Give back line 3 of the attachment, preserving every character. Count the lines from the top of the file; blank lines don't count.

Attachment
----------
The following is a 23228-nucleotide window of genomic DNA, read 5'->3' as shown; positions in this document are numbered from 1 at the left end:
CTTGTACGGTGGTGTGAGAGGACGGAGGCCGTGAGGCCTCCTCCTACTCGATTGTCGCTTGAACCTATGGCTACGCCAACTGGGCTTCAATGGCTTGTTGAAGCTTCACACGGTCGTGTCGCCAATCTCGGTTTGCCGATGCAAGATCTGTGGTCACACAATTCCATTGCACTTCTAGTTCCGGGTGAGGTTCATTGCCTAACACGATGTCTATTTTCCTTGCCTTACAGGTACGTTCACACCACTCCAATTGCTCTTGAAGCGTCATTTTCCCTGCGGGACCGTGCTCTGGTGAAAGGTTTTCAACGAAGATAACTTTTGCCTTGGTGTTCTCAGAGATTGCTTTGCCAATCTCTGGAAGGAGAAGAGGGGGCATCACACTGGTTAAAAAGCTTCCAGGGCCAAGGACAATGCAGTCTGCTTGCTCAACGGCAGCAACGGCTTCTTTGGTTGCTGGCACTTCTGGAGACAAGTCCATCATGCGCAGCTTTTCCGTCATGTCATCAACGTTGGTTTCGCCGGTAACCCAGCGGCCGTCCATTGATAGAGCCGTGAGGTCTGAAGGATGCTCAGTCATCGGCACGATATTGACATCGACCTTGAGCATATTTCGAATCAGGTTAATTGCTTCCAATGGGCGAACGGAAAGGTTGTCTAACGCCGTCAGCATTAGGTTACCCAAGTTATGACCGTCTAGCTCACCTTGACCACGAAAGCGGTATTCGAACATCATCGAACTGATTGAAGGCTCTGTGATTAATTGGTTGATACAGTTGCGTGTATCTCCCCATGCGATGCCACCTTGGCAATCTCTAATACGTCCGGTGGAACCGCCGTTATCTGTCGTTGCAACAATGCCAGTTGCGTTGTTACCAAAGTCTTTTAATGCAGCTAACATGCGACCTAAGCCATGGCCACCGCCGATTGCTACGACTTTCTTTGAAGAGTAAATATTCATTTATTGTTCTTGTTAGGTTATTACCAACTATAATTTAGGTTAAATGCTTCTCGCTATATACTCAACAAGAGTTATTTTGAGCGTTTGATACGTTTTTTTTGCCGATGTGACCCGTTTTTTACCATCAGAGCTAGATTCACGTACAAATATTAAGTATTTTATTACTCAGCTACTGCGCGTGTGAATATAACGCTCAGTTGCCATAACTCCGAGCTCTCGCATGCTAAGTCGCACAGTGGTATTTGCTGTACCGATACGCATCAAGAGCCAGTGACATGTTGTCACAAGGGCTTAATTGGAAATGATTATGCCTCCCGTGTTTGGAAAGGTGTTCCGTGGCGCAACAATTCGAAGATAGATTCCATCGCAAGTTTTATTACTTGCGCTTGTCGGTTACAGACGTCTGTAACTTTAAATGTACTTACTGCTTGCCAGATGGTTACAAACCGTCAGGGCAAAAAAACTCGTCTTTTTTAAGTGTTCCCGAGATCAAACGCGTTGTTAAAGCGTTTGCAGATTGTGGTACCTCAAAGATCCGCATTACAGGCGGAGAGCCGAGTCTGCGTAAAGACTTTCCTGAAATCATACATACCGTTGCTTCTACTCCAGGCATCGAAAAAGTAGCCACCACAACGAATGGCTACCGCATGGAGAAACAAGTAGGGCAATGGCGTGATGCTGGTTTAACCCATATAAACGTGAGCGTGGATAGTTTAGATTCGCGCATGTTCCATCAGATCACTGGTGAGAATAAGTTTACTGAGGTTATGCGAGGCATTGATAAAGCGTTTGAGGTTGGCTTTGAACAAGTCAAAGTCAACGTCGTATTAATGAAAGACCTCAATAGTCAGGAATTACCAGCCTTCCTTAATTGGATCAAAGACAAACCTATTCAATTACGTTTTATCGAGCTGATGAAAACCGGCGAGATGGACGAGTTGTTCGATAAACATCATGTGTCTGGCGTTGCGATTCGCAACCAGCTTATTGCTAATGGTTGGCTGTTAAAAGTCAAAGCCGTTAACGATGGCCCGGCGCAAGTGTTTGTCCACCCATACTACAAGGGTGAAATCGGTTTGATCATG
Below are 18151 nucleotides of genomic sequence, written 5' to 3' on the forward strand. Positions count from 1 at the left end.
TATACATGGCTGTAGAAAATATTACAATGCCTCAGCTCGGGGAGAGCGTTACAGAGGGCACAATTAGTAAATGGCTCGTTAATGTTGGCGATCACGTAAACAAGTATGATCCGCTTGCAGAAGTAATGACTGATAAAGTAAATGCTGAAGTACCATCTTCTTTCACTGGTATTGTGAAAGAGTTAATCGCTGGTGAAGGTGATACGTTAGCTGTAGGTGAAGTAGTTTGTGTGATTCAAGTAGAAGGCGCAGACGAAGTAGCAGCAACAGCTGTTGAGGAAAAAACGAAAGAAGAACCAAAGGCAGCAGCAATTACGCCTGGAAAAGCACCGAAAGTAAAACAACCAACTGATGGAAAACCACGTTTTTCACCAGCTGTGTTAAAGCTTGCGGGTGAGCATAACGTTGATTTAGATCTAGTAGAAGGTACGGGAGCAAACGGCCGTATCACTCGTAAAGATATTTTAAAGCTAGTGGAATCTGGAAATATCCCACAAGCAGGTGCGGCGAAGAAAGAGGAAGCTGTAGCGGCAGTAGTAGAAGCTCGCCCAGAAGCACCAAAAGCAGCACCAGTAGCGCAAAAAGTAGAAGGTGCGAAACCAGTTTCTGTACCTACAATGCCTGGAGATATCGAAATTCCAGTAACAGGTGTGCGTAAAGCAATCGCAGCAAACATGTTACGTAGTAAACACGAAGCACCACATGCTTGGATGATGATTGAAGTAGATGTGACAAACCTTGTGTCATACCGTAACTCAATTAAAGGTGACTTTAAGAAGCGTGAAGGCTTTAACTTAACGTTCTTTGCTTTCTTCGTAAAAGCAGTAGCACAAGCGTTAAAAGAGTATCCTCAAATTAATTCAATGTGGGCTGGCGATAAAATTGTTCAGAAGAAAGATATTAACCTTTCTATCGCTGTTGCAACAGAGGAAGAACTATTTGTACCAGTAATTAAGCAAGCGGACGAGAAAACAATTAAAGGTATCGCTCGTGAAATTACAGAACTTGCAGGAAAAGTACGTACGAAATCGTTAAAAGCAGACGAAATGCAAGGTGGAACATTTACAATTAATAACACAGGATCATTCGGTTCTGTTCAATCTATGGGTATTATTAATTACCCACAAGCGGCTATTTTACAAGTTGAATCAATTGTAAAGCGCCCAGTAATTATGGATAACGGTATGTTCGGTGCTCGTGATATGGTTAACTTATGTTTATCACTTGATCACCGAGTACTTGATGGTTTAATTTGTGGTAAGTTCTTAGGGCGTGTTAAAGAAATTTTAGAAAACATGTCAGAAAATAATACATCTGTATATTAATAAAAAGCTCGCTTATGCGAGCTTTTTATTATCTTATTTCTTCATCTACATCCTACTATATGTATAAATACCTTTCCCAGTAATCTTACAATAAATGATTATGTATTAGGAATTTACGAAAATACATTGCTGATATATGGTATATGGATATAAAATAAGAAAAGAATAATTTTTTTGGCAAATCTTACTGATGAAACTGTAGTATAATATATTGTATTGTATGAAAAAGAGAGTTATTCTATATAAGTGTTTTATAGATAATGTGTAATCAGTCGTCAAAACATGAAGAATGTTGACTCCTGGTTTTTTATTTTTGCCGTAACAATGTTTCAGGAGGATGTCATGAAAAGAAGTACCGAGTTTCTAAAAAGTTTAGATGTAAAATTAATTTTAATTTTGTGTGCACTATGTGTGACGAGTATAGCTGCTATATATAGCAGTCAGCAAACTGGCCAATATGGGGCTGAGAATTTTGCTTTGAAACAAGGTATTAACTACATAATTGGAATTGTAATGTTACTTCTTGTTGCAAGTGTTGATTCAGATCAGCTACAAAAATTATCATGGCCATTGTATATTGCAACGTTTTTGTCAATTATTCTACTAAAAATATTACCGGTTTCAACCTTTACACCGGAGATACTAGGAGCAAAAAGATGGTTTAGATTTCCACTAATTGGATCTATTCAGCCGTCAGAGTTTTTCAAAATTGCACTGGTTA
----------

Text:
Below are 18151 nucleotides of genomic sequence, written 5' to 3' on the forward strand. Positions count from 1 at the left end.